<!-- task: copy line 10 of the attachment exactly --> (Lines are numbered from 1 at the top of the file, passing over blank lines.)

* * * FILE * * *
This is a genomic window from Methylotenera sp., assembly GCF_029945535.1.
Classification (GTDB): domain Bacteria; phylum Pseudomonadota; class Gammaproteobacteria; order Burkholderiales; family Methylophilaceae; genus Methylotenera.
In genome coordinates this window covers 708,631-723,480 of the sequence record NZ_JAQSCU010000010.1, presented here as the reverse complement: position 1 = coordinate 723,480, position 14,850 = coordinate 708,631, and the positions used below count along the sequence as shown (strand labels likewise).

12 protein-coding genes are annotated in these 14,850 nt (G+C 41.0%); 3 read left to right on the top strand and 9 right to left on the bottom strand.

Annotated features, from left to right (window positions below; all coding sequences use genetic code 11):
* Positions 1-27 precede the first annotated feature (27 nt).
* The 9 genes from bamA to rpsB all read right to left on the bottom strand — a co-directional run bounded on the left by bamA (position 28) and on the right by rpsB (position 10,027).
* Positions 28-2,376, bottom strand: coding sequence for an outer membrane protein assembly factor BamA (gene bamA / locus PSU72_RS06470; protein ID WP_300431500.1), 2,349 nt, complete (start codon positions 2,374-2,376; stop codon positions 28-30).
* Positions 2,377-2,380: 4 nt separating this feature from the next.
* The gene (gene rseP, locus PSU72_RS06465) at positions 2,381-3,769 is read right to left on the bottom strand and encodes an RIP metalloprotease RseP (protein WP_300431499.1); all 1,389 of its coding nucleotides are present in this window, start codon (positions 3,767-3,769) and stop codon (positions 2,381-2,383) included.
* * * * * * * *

* The gene (gene rseP, locus PSU72_RS06465) at positions 2,381-3,769 is read right to left on the bottom strand and encodes an RIP metalloprotease RseP (protein WP_300431499.1); all 1,389 of its coding nucleotides are present in this window, start codon (positions 3,767-3,769) and stop codon (positions 2,381-2,383) included.